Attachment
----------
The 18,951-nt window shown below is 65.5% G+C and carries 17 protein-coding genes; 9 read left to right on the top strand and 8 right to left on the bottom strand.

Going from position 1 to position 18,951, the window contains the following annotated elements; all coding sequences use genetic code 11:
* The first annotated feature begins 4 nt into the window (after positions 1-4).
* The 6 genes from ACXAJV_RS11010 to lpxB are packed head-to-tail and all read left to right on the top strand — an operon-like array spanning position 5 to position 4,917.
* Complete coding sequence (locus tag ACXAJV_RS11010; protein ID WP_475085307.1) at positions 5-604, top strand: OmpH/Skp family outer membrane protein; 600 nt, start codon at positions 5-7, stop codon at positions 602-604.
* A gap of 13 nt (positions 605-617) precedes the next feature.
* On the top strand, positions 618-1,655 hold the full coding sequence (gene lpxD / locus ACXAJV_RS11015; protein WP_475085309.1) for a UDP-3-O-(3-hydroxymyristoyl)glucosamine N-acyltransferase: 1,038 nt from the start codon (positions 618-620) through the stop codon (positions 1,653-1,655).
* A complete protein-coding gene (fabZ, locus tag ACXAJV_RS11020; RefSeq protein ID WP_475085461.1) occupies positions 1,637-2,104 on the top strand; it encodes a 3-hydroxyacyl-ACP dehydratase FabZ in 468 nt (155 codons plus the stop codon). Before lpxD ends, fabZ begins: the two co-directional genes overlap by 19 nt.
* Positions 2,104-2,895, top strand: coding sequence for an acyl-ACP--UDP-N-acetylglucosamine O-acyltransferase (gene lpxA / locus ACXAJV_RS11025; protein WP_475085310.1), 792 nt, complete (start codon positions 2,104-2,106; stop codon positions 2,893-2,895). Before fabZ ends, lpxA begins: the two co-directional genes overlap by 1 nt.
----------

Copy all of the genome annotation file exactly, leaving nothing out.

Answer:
The 18,951-nt window shown below is 65.5% G+C and carries 17 protein-coding genes; 9 read left to right on the top strand and 8 right to left on the bottom strand.

Going from position 1 to position 18,951, the window contains the following annotated elements; all coding sequences use genetic code 11:
* The first annotated feature begins 4 nt into the window (after positions 1-4).
* The 6 genes from ACXAJV_RS11010 to lpxB are packed head-to-tail and all read left to right on the top strand — an operon-like array spanning position 5 to position 4,917.
* Complete coding sequence (locus tag ACXAJV_RS11010; protein ID WP_475085307.1) at positions 5-604, top strand: OmpH/Skp family outer membrane protein; 600 nt, start codon at positions 5-7, stop codon at positions 602-604.
* A gap of 13 nt (positions 605-617) precedes the next feature.
* On the top strand, positions 618-1,655 hold the full coding sequence (gene lpxD / locus ACXAJV_RS11015; protein WP_475085309.1) for a UDP-3-O-(3-hydroxymyristoyl)glucosamine N-acyltransferase: 1,038 nt from the start codon (positions 618-620) through the stop codon (positions 1,653-1,655).
* A complete protein-coding gene (fabZ, locus tag ACXAJV_RS11020; RefSeq protein ID WP_475085461.1) occupies positions 1,637-2,104 on the top strand; it encodes a 3-hydroxyacyl-ACP dehydratase FabZ in 468 nt (155 codons plus the stop codon). Before lpxD ends, fabZ begins: the two co-directional genes overlap by 19 nt.
* Positions 2,104-2,895, top strand: coding sequence for an acyl-ACP--UDP-N-acetylglucosamine O-acyltransferase (gene lpxA / locus ACXAJV_RS11025; protein WP_475085310.1), 792 nt, complete (start codon positions 2,104-2,106; stop codon positions 2,893-2,895). Before fabZ ends, lpxA begins: the two co-directional genes overlap by 1 nt.